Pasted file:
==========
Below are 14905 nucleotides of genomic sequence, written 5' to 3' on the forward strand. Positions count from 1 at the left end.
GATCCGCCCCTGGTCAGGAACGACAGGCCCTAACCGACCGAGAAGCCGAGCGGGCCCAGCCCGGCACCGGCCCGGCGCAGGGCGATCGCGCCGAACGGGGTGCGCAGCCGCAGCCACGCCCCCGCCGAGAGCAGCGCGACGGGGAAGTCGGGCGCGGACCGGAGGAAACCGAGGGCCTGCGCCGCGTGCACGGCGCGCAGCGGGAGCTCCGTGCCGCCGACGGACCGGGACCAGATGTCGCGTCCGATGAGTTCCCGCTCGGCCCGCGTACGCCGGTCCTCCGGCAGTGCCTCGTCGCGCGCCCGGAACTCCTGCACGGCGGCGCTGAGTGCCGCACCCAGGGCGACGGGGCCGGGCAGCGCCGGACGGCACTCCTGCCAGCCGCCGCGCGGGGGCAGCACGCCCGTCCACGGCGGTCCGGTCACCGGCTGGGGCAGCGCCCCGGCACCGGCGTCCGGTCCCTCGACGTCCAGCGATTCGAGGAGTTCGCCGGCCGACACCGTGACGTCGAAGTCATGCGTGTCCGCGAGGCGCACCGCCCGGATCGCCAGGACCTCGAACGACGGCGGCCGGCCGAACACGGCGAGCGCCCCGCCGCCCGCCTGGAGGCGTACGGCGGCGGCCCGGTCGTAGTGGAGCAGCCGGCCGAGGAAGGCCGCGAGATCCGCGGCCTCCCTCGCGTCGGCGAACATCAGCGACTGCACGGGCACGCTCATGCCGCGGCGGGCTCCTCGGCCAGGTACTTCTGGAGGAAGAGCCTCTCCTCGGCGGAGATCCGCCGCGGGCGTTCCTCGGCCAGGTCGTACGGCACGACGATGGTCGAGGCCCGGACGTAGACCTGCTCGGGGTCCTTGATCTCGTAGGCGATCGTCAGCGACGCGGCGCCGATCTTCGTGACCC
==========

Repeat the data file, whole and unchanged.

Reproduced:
Below are 14905 nucleotides of genomic sequence, written 5' to 3' on the forward strand. Positions count from 1 at the left end.
GATCCGCCCCTGGTCAGGAACGACAGGCCCTAACCGACCGAGAAGCCGAGCGGGCCCAGCCCGGCACCGGCCCGGCGCAGGGCGATCGCGCCGAACGGGGTGCGCAGCCGCAGCCACGCCCCCGCCGAGAGCAGCGCGACGGGGAAGTCGGGCGCGGACCGGAGGAAACCGAGGGCCTGCGCCGCGTGCACGGCGCGCAGCGGGAGCTCCGTGCCGCCGACGGACCGGGACCAGATGTCGCGTCCGATGAGTTCCCGCTCGGCCCGCGTACGCCGGTCCTCCGGCAGTGCCTCGTCGCGCGCCCGGAACTCCTGCACGGCGGCGCTGAGTGCCGCACCCAGGGCGACGGGGCCGGGCAGCGCCGGACGGCACTCCTGCCAGCCGCCGCGCGGGGGCAGCACGCCCGTCCACGGCGGTCCGGTCACCGGCTGGGGCAGCGCCCCGGCACCGGCGTCCGGTCCCTCGACGTCCAGCGATTCGAGGAGTTCGCCGGCCGACACCGTGACGTCGAAGTCATGCGTGTCCGCGAGGCGCACCGCCCGGATCGCCAGGACCTCGAACGACGGCGGCCGGCCGAACACGGCGAGCGCCCCGCCGCCCGCCTGGAGGCGTACGGCGGCGGCCCGGTCGTAGTGGAGCAGCCGGCCGAGGAAGGCCGCGAGATCCGCGGCCTCCCTCGCGTCGGCGAACATCAGCGACTGCACGGGCACGCTCATGCCGCGGCGGGCTCCTCGGCCAGGTACTTCTGGAGGAAGAGCCTCTCCTCGGCGGAGATCCGCCGCGGGCGTTCCTCGGCCAGGTCGTACGGCACGACGATGGTCGAGGCCCGGACGTAGACCTGCTCGGGGTCCTTGATCTCGTAGGCGATCGTCAGCGACGCGGCGCCGATCTTCGTGACCC